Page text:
By Christina Whiting
A descendant of a family forced to flee Spain during the Inquisition — and an immigrant himself — Jack Oudiz has always been drawn to the plight of those who are exploited and oppressed, as well as issues of social justice.
Born in Cairo, Egypt in 1949, Oudiz’s early life was one of privilege.
“My dad was an engineer and we lived a pretty cushy life,” he said. “We belonged to the country club and I attended a private French school.”
When he was seven years old, the life Oudiz had become accustomed to came to an abrupt end. The Suez Canal Crisis began, and the army came to his family’s home and told them they had to leave the country the following day.
“We couldn’t take anything of any value with us,” he said. “We had nothing but the clothes on our back and in our suitcases.”
Oudiz’s family was allowed to immigrate to France, and was basically impoverished for several years. They lived in a hotel room for many months and, because of the small space, Oudiz’s parents felt obliged to send him to a distant public boarding school.
“This was a painful time for me,” he said. “I remember the long train ride to school and the terrible homesickness I felt.”
During this time, Oudiz’s feelings of empathy and awareness of others began.
The family eventually immigrated to the United States, settling on the east coast, where they lived in inner-city apartments. Oudiz was one of very few white students at his school, and was exposed to black culture and music. He was immediately drawn to the rhythm and soulfulness of blues music when he heard John Lee Hooker’s song, “Boom, Boom, Boom” for the first time.
After high school, the family moved to California, where Oudiz found a thriving blues scene in the San Francisco Bay area. At one point, he served a term as president of the Sacramento Blues Society. He was also involved in bringing a Chicago-based Blues in the Schools program into local and inner-city schools.
“My passion evolved from a passion for the music to a passion for civil rights and social justice,” he said. “For me, the blues has a historical and social context.”
In addition to his passion for music, Oudiz also had an affinity for science. Studying genetics and biochemistry, he decided to become a machinist when he wasn’t accepted into medical school. When manufacturing facilities began to close, he went back to school and got his master’s degree in industrial hygiene, thanks to funding from the Federal agency, Occupational Safety and Health Administration.
Oudiz worked as the Health and Safety Director of the International Molders Union, representing foundry workers throughout the United States and Canada.
“These were some of the most brutal and dangerous jobs in America,” he said. “They were largely populated by black and brown workers, so much so that OSHA singled the industry out for its first ‘Special Emphasis Program.’”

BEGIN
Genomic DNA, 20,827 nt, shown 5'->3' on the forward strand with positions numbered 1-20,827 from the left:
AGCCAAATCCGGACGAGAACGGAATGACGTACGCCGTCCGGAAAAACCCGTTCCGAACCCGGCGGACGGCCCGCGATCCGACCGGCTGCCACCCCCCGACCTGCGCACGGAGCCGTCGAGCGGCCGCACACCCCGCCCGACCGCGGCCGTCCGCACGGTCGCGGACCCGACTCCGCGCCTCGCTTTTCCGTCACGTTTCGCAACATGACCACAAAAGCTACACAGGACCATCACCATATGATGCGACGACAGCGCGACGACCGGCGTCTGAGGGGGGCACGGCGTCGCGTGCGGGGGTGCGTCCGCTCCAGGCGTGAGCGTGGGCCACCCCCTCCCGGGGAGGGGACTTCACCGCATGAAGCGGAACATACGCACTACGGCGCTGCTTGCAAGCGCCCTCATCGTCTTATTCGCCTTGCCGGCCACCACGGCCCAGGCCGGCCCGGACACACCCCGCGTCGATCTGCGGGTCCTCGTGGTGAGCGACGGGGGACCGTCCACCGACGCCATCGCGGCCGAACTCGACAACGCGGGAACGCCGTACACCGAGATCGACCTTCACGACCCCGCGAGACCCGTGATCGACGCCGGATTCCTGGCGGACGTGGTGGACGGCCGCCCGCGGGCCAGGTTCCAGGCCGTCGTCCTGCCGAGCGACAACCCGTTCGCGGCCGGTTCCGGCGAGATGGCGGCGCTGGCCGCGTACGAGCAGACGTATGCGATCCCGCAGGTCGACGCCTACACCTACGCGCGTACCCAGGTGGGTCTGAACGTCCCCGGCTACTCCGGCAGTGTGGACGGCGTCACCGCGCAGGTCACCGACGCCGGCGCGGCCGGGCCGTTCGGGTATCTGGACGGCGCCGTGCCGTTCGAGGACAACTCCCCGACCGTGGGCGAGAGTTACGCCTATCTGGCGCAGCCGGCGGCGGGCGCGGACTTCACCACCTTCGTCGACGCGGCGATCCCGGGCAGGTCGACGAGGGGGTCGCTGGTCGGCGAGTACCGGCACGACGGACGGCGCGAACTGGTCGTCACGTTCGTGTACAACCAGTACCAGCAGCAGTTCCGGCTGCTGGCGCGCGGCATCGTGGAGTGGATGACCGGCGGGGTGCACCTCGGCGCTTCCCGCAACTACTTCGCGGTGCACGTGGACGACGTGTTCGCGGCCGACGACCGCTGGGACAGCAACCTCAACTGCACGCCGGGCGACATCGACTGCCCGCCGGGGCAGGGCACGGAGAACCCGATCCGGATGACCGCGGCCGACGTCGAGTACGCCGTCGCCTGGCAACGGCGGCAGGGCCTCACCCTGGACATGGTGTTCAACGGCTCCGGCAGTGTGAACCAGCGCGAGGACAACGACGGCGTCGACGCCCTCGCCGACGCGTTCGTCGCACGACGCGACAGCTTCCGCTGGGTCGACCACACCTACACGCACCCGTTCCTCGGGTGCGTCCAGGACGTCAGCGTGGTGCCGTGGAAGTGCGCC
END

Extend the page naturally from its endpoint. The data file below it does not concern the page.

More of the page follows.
At graduate school, Oudiz met and married Debbie, a fellow grad student. The couple returned to California and spent the next 25 years working for the state. In 2009, they retired and moved to Homer. Here, Oudiz continues to pursue his lifelong passion for blues music.
He hosts Blues Etc. on KBBI on Friday nights between 9 and 11 p.m. Oudiz joined the Homer Council on the Arts Board, and encouraged the organization to implement a “Blues in the Schools” program locally. This month, HCOA provides BITS to students in Homer, Seldovia, Nanwalek and Port Graham.
“This music gave birth to rock ‘n’ roll,” he said. “To me, it’s still the most honest and deepest music there is.”
Oudiz continues to engage in health care and occupational health issues, and joined South Peninsula Hospital’s Board of Directors to work with the Safety Committee. He also teaches online and face-to-face classes for the University of Alaska, including Safety Program Development, Industrial Hygiene Methods and Introduction to Occupational Safety Health.
Jack Oudiz’s early life experiences provided him with a deep sensitivity for the plights of others.
“I had a mentor in Sacramento who grew up in the bay area, living in black neighborhoods,” Oudiz said. “He hosted a blues radio program and always opened with a wonderful statement about how, if you appreciate his music, you have to appreciate the history, struggle and contribution the people who made this music represent. I always admired him for sharing that week after week.”
Oudiz loves to spend time with his family, including his wife, their three kids, four grandkids and two dogs. He also loves to read, fish, coach his grandson’s Little League games and play the harmonica.
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